Tuesday, January 16, 2007

A Girl Named Disaster

Book: A Girl Named Disaster
Author: Nancy Farmer
Published: 1996

Nhamo’s name means “disaster” in the Shona language, and so far her life has lived up to this promise. Her father cut out before she was born, her mother died when she was very young, and now she lives under the thumb of her tyrannical aunt, forever compared to her saintly cousin and forever found lacking. When it looks like she’s about to be married off to a disgusting old man who has three wives already, Nhamo decides this is the last straw. Her father might have deserted her, but by the custom of the Shona, she belongs to his family and they have to take her in. They live somewhere in Zimbabwe, just a two-day boat trip from her home in Mozambique. Supported by ancestral spirits and depending on her own formidable survival skills, Nhamo is going to find her father’s family if it kills her.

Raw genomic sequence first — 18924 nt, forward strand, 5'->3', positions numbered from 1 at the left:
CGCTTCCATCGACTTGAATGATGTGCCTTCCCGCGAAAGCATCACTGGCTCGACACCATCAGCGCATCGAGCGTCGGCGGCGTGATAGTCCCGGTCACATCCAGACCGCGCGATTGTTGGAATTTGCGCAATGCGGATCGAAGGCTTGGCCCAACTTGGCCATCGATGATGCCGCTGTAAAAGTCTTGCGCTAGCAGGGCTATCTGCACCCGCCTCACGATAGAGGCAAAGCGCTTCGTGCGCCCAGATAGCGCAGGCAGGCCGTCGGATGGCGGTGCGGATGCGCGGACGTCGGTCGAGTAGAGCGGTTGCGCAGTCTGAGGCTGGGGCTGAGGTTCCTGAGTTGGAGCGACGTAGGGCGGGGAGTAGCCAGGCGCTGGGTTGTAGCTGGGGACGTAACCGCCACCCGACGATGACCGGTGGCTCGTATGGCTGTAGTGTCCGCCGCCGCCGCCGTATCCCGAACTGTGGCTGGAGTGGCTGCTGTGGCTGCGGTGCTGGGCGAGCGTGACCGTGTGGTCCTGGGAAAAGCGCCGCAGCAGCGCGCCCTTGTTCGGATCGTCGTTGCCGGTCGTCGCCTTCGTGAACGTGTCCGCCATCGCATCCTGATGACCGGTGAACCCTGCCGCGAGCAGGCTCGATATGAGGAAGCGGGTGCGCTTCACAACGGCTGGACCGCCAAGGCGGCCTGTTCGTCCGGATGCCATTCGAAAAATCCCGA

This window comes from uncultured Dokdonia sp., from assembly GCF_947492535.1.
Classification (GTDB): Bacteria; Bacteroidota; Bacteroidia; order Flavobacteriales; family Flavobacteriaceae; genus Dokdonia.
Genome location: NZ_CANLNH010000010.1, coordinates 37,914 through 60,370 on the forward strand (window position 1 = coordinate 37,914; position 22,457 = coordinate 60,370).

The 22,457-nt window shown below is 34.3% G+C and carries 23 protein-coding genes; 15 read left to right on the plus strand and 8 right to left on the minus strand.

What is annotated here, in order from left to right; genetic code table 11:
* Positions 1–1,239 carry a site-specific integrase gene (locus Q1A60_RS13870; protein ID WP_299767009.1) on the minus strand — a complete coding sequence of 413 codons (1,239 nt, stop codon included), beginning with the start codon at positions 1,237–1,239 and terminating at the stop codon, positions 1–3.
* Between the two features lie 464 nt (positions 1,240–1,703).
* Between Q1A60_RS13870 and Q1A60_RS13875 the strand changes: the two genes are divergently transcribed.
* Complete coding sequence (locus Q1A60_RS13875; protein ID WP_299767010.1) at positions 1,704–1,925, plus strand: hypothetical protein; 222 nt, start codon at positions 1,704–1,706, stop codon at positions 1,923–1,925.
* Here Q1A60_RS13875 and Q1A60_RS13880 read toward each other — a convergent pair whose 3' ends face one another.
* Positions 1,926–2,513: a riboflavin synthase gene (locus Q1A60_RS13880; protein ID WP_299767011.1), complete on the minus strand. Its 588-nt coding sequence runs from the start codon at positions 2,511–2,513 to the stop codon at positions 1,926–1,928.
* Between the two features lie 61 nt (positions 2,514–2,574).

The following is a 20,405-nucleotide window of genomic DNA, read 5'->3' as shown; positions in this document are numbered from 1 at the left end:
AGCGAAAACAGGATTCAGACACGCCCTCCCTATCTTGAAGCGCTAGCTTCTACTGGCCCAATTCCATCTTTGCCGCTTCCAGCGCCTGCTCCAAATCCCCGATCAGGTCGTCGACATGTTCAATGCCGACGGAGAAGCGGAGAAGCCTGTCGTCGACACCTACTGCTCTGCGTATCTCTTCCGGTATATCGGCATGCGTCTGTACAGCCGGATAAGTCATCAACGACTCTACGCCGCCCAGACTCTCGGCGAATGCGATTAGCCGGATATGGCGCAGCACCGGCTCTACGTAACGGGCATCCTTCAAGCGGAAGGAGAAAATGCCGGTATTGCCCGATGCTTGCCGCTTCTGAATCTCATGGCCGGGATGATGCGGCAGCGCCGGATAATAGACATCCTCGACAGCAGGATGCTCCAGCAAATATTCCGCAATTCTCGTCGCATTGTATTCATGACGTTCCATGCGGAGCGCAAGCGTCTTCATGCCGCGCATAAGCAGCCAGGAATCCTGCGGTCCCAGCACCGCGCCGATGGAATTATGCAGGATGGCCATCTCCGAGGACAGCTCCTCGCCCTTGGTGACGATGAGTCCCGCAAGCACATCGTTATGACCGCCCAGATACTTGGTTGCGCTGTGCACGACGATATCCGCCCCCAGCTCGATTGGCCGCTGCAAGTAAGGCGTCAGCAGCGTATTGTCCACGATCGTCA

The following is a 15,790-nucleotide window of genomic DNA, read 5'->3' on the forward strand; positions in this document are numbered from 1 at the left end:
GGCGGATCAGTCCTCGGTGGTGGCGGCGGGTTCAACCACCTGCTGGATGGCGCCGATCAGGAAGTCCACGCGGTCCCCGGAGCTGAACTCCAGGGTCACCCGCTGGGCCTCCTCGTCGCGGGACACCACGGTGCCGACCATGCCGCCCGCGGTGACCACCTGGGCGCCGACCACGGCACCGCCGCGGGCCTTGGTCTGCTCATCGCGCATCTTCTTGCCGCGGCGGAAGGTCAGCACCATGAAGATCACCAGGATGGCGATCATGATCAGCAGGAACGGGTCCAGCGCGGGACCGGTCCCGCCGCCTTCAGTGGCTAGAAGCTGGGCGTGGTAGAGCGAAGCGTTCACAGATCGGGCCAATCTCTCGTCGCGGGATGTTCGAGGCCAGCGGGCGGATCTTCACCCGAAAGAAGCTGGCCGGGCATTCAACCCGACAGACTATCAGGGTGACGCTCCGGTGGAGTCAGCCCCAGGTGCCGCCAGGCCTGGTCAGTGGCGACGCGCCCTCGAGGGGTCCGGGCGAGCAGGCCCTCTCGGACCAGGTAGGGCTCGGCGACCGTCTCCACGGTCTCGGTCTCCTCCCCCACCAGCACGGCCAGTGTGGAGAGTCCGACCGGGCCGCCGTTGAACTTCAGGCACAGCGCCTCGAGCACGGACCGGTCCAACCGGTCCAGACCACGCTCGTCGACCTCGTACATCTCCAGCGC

And it just might.

While reading this book, I had to constantly remind myself that it takes place in Africa in 1981. Nhamo’s world is so different from that of the United States at the same time that it feels as if it takes place on a different planet. To her, njuzu (water snake spirits) and ngozi (zombies) are just as real as TV sets and airplanes are to us. Farmer brings out a rich and multi-textured place and culture without turning it into a dry lecture. While she uses a lot of Shona words, none are so out of context that they’re impossible to understand.

If her surroundings are exotic, Nhamo herself is someone every kid will be able to relate to. Smart, impulsive, stubborn, vulnerable, and brave, her quest for a place to call home will keep you turning pages.

1 comment:

Sherry said...

I added a link to your review to my Saturday Review of Books at www.semicolonblog.com. I host a round-up of book reviews each Saturday, and you're welcome to add a link to future reviews.